Fruit growing is something that busy people fear they will struggle to fit into their lifestyle. It’s something we hear a lot when we run the Learn.Plan.Succeed course.

Do you think of yourself as a busy person?

As farmers for many years, our lives have been packed to the brim with growing fruit, raising 5 kids, and community involvement.

Along the way we’ve taken on a few big projects like setting up the Harcourt Organic Farming Co-op, and the year-long RIRDC Rural Women’s Award that Katie did in 2015.

We know from personal experience that when you’re busy, it feels hard to fit in the fruit growing.

Sound familiar? Maybe the details are different, but we bet that for most people reading this, there have been times in your life when it just feels like you can’t fit it all in.

But the bottom line is that fruit growing is too important to let it be squeezed out of your life. So, we can show you how to find ways to make room for it, no matter how busy you are.

What does “being busy” really mean?

When Katie was up to the eyeballs with the RIRDC project, here’s what she had to say about being busy…

“My theory is that “busy” is a code word that l (and lots of other people) use when what we really mean is overworked, stressed, under-supported, tired, financially burdened, worried, over-committed, important, in demand, or worthy of your sympathy! For me, busy had become my not-so-subtle way of saying to people (a) look how popular and ‘in demand’ I am; (b) isn’t the life of a farmer hard; (c) don’t expect me to take on anything else; and (d) look at me, I’m superwoman! None of which is actually true.”

So, we totally “get” the fear that a lot of gardeners have about being able to find the time to look after their fruit trees.

Growing fruit is seasonal. Most fruit trees only have a single crop each year. While that restricts the job of harvesting to a short time, it can be intense! You only get one chance to gather the yield from your fruit trees, which means you need to get it right.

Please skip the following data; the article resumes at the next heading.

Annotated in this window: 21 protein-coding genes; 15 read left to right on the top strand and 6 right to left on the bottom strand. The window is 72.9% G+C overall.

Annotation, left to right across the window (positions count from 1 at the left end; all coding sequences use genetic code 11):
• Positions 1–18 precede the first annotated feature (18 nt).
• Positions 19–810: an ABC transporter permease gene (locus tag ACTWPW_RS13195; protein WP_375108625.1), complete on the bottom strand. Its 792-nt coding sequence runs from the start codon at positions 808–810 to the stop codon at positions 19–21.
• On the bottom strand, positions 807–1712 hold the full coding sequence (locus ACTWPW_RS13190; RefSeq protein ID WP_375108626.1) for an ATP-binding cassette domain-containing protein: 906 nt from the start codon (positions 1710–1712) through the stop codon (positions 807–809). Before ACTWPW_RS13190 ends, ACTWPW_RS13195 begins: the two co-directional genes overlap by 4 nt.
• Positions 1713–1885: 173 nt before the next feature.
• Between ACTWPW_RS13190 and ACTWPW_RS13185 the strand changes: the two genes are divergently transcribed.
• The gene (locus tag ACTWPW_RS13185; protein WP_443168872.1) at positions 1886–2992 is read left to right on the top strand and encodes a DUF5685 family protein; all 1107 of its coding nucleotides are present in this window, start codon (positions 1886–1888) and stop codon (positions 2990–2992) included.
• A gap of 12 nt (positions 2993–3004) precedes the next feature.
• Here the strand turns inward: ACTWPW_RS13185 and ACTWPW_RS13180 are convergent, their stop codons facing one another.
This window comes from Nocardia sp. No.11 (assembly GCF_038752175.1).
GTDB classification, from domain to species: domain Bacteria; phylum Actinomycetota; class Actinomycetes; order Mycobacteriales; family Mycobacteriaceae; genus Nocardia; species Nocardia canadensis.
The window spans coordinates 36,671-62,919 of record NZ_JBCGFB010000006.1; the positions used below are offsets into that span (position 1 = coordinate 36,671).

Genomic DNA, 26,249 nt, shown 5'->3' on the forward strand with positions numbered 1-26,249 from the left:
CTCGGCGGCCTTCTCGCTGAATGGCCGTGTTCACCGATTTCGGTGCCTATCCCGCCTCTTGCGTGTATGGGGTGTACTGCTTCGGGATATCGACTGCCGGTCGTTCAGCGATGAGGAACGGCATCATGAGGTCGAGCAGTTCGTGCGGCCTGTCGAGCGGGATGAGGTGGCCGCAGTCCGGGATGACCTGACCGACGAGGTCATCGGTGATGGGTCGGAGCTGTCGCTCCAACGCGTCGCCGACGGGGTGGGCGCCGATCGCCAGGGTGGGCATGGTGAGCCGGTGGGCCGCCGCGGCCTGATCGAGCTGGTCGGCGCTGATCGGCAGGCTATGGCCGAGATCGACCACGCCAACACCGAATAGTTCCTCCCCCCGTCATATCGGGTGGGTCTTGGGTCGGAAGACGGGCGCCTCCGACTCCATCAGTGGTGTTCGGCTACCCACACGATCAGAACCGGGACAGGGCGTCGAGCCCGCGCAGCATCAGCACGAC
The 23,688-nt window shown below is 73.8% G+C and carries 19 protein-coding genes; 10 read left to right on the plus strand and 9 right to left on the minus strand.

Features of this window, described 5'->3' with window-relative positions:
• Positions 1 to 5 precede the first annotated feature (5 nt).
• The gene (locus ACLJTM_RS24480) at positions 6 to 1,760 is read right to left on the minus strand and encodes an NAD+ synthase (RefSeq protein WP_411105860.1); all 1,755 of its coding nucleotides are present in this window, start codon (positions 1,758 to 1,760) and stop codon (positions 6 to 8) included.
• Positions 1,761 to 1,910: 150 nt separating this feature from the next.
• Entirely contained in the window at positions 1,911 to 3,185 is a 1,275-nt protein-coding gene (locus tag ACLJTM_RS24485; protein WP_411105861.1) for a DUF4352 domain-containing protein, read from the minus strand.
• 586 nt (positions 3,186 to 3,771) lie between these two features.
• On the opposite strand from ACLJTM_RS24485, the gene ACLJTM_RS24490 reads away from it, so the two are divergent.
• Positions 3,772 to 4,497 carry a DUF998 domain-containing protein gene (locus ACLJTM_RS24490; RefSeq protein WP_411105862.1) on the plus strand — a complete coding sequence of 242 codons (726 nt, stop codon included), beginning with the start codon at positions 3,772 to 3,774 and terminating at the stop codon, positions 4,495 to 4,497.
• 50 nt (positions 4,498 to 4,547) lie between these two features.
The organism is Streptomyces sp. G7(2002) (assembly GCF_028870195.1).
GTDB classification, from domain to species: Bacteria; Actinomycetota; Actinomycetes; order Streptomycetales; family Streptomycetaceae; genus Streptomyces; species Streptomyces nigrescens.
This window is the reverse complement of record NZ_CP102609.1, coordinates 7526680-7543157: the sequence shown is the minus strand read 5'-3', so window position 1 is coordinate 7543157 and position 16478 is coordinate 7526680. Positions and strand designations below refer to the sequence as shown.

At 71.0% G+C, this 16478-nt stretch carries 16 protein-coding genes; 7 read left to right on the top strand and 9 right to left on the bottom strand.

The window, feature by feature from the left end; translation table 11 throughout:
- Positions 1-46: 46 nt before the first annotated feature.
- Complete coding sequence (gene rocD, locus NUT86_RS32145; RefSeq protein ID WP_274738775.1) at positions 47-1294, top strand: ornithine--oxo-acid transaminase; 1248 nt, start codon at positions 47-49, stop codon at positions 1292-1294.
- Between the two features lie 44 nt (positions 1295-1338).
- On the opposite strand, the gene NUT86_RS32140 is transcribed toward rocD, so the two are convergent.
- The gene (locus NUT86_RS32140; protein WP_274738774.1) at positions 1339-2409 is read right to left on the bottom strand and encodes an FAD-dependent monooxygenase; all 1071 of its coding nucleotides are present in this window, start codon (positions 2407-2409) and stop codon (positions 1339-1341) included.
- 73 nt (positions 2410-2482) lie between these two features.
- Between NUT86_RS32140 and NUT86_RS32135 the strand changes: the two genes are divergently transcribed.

Harvest is definitely crunch time. It’s arguably the most important part of your gardening calendar, because if you don’t get this part of the process right, the rest of it is kind of pointless.

That is unless you’re content for your fruit growing to just be an expensive hobby (which we’re not!).

At this time of year your workload is imposed on you. Not just by the demands of picking and storing produce at peak condition, but also processing all that delicious food, and of course recording everything.

It’s easy to feel that it’s out of our control – but of course, that’s not true.

Yes, during the peak of the fruit season there may be no extra time to catch up on regular garden jobs.

But as the season starts to slow down into a more manageable pace, it’s easier to find the time to reflect on the season. Notice what worked, and what hasn’t worked. Could you introduce more efficiencies?

It’s also a wonderful time to remind yourself that you chose this lifestyle! Honestly, would you rather be spending your time being busy in the garden growing your own food, or being busy working a 9 to 5 job so you’ve got more money to spend on buying food?

Each time we’ve passed on the running of the orchard to new growers, we’re very conscious of the need to teach them as much as we can about the fruit business, as quickly as possible.

But we’re also seeing that their new energy brings a different perspective to the orchard. It leads to new initiatives, new ways of doing business and new efficiencies that we’d never thought of.

We’ve learned many lessons from the new farmers who run our orchard. The next generation of farmers is much more focused on finding novel ways of managing the “busyness” of harvest while balancing it with the rest of their lives.

A lot of the secret lies in co-operation. Getting more people involved in an orchard, a farm, or a garden lightens the load for everyone.

They are great lessons that we can now share with our Grow Great Fruit community. As we’ve seen our community grow, we’ve delighted in the connections they make with each other through our courses, forums, Facebook groups, and Q&A sessions.

There’s something very special about coming together to celebrate shared experience. No matter how “busy” we get in the garden (or here on the farm), we always make time to connect with others who share our passion for fruit growing.

In some magical way, it always seems to lighten the load and remind us of how worthwhile all that “busyness” really is.

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